It's been a long time since I've blogged and I'm sorry for the absence.  I've been so crazy busy with moving.  Baba is a trooper taking in the changes without too much trouble.  He seems to grow more cognitively than physically now and I'm always amazed at how much he seems to know or understand.  Yeah.  I'm being THAT MOM...the one who thinks her kid is brilliant.  I'm just so happy to see the progress he's making and it does seem amazing to me.  Not that long ago, I wasn't sure he would be able to understand my words...so everything above that seems genius.  He loves his letters and numbers!  He studies them everyday...on his own volition.  Only this week, he started to be interested in words.  Isn't that backwards?  I don't know, but I'm letting him lead the way.  Who cares if it's backwards?

We are still breast feeding at 15 months.  In the beginning, I wasn't sure if I'd last 3 months, but now I am determined to let him wean at his own pace.  All these changes are hard on the little guy, so it helps to have a safe place to land.  If we had stopped breastfeeding, we would have had to turn to formula because he is still not eating much solid food.  I think it's a combination of difficulty managing the food in his mouth and sensitivity to touch.  He seems more sensitive to touch in his mouth.  Brushing his teeth is quite a production.  It gives me a little relief that I am still able to breastfeed.  I have a feeling that he would reject bottles and formula at this point...though he had supplemental feelings as a newborn.

It also gives me time to figure out how to present the food in a more tantalizing way.  In a way that would make it easier to eat.  It also gives me time to figure out what therapy techniques to add to the regimen.  I've always found dysphasia and feeding therapy daunting.  I also need to find a specialist, who can give me specifics about babies, since it's not my area of expertise. 

Trouble eating, translates to trouble forming sounds, which of course affects speech.  So Baba isn't talking yet.  He can say "mama", and I've heard him repeat a few sounds like "a".  But he doesn't consistently "speak".  He does, however, communicate using gestures and sounds.  He also seems to understand simple language, though it's hard to say how much. 

My main concern has to do with his hearing.  I know he can hear me, but he doesn't seem to be able to locate the direction of the sound.  When calls out for me and I answer him from behind, he doesn't turn towards me.  He keeps looking for me in front and if I don't touch him, he starts freaking out because he can't find me. 

I would ask the pediatrician, but we don't have one yet.  We are in the process of finding one, a not so easy task.  Sigh...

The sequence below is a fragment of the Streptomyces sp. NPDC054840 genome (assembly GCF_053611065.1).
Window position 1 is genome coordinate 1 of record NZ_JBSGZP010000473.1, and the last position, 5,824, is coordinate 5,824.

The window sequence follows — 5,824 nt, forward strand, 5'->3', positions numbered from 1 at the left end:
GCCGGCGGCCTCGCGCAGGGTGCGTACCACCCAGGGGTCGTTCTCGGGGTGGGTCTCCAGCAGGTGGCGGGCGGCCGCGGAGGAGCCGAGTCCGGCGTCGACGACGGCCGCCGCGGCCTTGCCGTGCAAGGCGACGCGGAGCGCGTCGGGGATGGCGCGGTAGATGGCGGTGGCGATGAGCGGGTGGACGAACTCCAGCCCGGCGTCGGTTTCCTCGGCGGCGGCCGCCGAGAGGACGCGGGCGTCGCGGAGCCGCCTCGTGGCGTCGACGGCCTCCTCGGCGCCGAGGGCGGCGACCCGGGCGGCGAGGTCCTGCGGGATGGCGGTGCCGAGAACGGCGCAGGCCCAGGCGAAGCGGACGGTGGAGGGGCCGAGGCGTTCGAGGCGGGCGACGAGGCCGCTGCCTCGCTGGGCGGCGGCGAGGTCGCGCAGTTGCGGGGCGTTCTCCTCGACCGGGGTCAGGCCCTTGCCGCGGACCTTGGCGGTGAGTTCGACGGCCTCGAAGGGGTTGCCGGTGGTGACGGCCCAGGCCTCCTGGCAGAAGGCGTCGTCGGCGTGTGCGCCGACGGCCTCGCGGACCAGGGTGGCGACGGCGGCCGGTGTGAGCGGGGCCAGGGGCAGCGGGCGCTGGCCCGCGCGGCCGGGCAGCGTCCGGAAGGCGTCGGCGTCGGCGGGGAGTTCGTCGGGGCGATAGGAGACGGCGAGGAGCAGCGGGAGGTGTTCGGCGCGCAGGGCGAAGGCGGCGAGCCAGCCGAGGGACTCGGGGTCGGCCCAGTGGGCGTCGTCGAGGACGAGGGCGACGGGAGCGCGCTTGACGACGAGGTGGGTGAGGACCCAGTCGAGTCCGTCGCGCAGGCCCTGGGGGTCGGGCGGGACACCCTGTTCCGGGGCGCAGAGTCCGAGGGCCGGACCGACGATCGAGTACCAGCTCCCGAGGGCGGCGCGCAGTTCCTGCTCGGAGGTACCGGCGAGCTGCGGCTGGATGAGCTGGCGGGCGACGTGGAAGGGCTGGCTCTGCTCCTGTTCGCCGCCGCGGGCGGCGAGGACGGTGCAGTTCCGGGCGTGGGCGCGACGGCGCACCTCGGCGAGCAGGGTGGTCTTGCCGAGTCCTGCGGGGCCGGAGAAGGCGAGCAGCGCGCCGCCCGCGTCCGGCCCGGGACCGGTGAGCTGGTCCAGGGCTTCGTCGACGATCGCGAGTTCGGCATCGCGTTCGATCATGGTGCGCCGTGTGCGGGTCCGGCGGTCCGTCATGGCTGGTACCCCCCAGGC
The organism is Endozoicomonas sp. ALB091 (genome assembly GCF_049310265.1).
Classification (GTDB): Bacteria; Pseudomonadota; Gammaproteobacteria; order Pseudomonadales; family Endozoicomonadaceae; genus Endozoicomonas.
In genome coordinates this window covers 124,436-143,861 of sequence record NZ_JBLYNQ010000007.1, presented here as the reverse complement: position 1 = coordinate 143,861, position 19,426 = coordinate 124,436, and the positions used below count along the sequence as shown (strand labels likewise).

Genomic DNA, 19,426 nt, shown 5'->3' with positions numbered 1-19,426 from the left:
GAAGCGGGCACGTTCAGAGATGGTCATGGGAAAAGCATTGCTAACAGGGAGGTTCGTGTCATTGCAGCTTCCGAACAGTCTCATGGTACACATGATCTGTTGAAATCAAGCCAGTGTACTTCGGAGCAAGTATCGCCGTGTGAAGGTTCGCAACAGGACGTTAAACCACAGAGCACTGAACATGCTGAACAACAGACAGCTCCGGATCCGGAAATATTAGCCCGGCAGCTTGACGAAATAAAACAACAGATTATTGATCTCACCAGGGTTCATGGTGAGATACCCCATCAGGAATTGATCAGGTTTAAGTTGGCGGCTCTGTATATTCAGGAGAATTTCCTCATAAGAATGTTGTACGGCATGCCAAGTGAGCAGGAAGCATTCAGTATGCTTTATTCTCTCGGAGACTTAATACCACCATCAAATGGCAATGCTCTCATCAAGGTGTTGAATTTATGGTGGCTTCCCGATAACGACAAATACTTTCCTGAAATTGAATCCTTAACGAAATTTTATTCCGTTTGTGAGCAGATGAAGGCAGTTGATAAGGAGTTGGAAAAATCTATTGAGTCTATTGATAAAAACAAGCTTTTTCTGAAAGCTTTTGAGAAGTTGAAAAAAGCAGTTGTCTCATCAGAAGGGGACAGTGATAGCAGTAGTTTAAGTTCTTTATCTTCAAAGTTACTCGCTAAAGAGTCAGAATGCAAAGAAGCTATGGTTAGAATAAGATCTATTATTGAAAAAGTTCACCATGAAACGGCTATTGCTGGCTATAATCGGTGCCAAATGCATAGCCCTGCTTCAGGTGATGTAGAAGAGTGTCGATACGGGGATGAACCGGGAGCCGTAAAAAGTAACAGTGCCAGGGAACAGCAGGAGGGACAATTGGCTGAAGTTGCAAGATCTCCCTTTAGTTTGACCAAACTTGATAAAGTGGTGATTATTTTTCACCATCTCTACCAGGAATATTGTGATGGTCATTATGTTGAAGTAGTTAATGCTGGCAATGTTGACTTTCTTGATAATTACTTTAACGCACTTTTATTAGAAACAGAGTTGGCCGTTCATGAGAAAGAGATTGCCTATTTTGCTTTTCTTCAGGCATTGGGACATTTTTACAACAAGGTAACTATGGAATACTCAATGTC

My mother is fighting cancer like a warrior, but it isn't easy.  My brother has really stepped up to the plate and is caring for her with supreme kindness and love.  It makes being far away seem less awful.  My mom understands why I chose to move.  She knows I did it for my son, to give him a better life.  Still, it's hard for her.  It's hard for us.

I've been struggling with the "art of blogging".  I started this blog to share our story.  I wanted to help other parents going through similar circumstances and hopefully be a source of helpful information.  I still do.  Yet they're is so much going on and so little time to spend writing.  I also struggle with how much to share about my personal life.  I tend to be a private person in the public venue, though I tend to be quite open with my circle of friends. 

As far as reading other blogs, I personally gravitate toward the ones who write positive messages.  It's comforting and fun to read.  Yet I wonder, are their lives really this magical or are they simply writing to encourage, not to share sordid details of their lives.  Where do I fit in this "blog world"?

I guess I don't know where this blog is going.  I feel like my mission is unclear and that makes writing more difficult.  I feel lost and I'm not sure when I'll find myself again.  I'm going to be 40 in a month.  Is this just a midlife crisis?  I hope that I will figure things out soon.  I have so much to share.  Things will calm down after we move to our permanent home in 3 weeks and we finally settle down.  We moved 3000 miles to the New England coast.  It's really beautiful and really hot! 

I hope you are having fun and staying cool! 

p.s.  a photo story

The future sometimes seems ominous.
Sometimes we have to be willing to take a step in a new direction.
Sometimes we have to learn something new.
Sometimes it feels like the obstacles are insurmountable.
New starts can be a little scary.
But if we keep smiling, we may just be able to succeed.